Stress and Burnout, what can help?

If your symptoms are too intense or last for too long, it could be a sign that you might need additional support. Talking about it can be really helpful and is often the first step to feeling better. Speak to a trusted friend or family member, or contact our Therapy Service on to talk to one of our therapeutic counsellors. They can offer one-off drop-in appointments or weekly counselling sessions.

Below are some tips you could try to help you manage stress and build your resilience. Trying these ideas won’t make all the stress in your life disappear, but they could make it easier to get through stressful situations.

Recognise triggers:

  • Begin to track times where you have felt stressed and look for patterns in how you reacted. What was happening when you felt stressed? What did you think/feel/do just before you felt stressed?


  • Once you are aware of difficulties that are likely to make you feel stressed you can take steps to prevent stress or deal with it quickly


  • Be kind to yourself – stress is a human experience. Try to connect with friends and family, and talk about how you are feeling

Split up big tasks:

  • Sometimes academic work can feel overwhelming and impossible to complete. Even starting can be difficult.
      • Breaking up your work into smaller chunks can be helpful
      • Make time in your revision schedule for breaks and doing things you enjoy – balance is key!

Mindfulness and meditation:

  • Apps such as Calm, Headspace and Breath2Relax can help

Do something you enjoy:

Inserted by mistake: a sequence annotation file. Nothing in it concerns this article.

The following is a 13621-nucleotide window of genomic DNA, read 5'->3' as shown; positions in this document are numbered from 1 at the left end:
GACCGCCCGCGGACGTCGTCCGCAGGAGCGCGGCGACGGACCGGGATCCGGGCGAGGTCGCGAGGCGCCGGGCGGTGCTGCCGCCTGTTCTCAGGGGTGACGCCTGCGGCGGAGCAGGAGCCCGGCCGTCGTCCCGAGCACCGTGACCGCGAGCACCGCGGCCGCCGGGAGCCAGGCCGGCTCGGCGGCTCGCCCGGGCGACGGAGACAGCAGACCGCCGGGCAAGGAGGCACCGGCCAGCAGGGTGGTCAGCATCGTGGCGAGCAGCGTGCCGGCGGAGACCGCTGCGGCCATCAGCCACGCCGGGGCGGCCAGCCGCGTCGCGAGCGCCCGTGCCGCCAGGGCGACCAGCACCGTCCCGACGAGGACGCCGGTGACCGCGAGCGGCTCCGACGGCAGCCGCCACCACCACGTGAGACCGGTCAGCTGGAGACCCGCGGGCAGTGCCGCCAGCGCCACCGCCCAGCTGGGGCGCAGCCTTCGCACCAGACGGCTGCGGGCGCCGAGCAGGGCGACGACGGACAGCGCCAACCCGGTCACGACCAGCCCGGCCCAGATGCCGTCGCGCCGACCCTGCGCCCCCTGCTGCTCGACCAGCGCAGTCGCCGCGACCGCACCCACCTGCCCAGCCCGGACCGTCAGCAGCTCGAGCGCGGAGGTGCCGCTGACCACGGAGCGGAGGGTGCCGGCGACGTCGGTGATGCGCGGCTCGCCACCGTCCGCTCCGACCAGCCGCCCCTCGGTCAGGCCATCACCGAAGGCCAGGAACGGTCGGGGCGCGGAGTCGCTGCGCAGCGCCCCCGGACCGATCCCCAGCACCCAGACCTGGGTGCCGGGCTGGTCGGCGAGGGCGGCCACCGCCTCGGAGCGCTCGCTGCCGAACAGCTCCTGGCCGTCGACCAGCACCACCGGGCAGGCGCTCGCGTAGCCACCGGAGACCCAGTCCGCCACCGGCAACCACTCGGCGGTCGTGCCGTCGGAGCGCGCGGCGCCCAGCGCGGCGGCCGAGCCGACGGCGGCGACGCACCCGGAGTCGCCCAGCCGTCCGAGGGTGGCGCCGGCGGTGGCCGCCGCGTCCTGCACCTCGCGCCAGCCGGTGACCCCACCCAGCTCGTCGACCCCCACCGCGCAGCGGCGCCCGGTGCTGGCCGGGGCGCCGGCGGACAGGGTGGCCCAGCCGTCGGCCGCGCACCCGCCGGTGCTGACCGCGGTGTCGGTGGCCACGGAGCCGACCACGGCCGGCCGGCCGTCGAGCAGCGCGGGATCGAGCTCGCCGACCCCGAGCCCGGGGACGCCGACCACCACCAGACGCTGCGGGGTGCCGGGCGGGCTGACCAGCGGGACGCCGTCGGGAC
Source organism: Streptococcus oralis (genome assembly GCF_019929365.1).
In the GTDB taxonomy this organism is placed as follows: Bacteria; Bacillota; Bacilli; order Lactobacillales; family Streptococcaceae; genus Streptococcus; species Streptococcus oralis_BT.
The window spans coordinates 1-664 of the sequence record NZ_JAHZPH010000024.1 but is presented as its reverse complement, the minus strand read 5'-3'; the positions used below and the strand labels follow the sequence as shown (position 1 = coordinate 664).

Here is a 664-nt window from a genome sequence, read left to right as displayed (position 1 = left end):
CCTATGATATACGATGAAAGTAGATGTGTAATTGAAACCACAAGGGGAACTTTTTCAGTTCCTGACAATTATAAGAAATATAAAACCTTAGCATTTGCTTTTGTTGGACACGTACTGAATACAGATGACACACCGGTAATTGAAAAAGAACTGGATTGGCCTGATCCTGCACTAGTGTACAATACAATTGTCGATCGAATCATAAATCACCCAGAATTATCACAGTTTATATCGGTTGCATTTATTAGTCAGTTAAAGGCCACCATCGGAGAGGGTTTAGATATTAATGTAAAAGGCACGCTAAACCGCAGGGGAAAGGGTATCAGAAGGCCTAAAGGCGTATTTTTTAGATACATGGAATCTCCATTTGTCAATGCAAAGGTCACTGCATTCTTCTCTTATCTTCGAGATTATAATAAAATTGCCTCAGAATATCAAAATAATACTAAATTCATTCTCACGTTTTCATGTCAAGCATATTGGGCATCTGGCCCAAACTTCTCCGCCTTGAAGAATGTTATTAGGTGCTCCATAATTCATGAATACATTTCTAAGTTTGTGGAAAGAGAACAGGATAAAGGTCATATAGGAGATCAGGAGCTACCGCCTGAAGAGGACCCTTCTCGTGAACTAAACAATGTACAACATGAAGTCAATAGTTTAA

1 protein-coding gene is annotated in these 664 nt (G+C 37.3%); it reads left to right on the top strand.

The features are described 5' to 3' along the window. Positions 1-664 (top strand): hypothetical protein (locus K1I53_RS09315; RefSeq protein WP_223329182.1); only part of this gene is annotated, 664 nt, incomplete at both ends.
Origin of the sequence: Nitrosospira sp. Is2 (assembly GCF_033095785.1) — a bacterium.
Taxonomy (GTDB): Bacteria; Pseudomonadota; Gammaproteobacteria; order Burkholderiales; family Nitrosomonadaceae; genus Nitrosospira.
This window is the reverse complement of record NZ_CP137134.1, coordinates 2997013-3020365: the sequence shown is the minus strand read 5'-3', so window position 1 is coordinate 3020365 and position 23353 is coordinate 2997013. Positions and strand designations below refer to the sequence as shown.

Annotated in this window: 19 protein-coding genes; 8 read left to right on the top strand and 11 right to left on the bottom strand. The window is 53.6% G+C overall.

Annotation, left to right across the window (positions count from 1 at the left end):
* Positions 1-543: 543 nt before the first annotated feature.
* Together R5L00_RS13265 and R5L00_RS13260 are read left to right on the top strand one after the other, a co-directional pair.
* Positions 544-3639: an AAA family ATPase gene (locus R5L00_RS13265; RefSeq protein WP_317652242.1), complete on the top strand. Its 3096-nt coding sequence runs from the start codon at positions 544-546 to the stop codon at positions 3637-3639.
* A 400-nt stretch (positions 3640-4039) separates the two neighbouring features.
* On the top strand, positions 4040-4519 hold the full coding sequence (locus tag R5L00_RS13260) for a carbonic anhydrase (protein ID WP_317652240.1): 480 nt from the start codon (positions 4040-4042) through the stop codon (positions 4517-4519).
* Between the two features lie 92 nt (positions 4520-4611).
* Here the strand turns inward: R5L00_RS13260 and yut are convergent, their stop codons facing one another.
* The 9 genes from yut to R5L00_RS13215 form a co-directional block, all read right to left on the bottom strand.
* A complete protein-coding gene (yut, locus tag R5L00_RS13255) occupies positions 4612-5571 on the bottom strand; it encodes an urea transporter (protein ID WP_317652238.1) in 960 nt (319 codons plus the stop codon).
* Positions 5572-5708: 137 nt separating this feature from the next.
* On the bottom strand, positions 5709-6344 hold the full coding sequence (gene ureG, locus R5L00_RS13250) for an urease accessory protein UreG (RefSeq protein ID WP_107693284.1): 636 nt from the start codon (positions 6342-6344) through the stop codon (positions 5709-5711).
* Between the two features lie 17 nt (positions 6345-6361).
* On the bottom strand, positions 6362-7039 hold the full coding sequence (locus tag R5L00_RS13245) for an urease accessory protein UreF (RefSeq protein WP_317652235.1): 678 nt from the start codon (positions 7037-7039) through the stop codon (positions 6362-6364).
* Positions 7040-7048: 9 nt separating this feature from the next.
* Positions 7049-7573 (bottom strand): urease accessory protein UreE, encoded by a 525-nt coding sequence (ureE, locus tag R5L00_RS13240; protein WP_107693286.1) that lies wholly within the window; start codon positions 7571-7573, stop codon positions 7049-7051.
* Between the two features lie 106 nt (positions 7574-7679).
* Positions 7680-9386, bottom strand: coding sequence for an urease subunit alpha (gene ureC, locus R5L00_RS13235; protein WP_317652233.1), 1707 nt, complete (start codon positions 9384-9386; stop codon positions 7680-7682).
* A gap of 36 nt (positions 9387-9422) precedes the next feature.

• Whether exercise, sports, art, music, reading, writing, film, TV, theatre, dance – anything! These things can help you to feel less overwhelmed, even just doing a little bit

Challenge unhelpful thoughts:

  • Reframing the way we think can help us to cope when feeling stressed, see this short clip for hints and tips on how:






Improve your sleep:

  • Getting better sleep can help to cope when feeling stressed:






Eat a more balanced diet:

  • Consuming lots of foods high in fat and sugar can make us feel sluggish, low and more easily overwhelmed. Eating healthier can make us feel more energised, and improve our mood and motivation. Try starting with one extra piece of fruit or vegetable and then working more into your diet

Focus on the positives:

  • It’s often easy to focus on the bad things we’ve done more than the good. Try to think of one or two things each day that you’re proud of or thankful for. You could write about them in the mood journal or collect them on bits of paper in a jar. Try to look back at what you’ve written after a few days

Plan ahead:

  • Being more organised – whether recording activities and jobs in a planner or creating a to-do list – and planning out upcoming stressful days or events can really help

Self-help guide:

  • Here is a resource with activities to help you manage your stress:










Additional Resources: